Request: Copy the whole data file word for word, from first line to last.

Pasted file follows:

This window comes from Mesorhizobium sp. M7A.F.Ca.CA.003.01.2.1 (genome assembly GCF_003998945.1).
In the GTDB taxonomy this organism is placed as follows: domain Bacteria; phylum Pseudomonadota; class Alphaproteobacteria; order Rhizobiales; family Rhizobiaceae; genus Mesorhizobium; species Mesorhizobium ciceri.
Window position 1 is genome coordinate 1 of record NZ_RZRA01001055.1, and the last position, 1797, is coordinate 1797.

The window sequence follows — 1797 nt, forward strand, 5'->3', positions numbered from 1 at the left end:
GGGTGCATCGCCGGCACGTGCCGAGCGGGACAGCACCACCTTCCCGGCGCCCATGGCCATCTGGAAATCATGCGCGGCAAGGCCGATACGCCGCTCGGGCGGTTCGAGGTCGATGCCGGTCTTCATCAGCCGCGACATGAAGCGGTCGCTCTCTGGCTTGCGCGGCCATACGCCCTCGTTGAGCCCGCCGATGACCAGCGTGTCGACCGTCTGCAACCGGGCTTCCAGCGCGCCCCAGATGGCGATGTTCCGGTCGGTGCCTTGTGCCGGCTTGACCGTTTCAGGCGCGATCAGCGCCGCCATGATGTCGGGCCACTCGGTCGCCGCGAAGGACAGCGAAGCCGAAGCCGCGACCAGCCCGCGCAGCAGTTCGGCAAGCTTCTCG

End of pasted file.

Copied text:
This window comes from Mesorhizobium sp. M7A.F.Ca.CA.003.01.2.1 (genome assembly GCF_003998945.1).
In the GTDB taxonomy this organism is placed as follows: domain Bacteria; phylum Pseudomonadota; class Alphaproteobacteria; order Rhizobiales; family Rhizobiaceae; genus Mesorhizobium; species Mesorhizobium ciceri.
Window position 1 is genome coordinate 1 of record NZ_RZRA01001055.1, and the last position, 1797, is coordinate 1797.

The window sequence follows — 1797 nt, forward strand, 5'->3', positions numbered from 1 at the left end:
GGGTGCATCGCCGGCACGTGCCGAGCGGGACAGCACCACCTTCCCGGCGCCCATGGCCATCTGGAAATCATGCGCGGCAAGGCCGATACGCCGCTCGGGCGGTTCGAGGTCGATGCCGGTCTTCATCAGCCGCGACATGAAGCGGTCGCTCTCTGGCTTGCGCGGCCATACGCCCTCGTTGAGCCCGCCGATGACCAGCGTGTCGACCGTCTGCAACCGGGCTTCCAGCGCGCCCCAGATGGCGATGTTCCGGTCGGTGCCTTGTGCCGGCTTGACCGTTTCAGGCGCGATCAGCGCCGCCATGATGTCGGGCCACTCGGTCGCCGCGAAGGACAGCGAAGCCGAAGCCGCGACCAGCCCGCGCAGCAGTTCGGCAAGCTTCTCG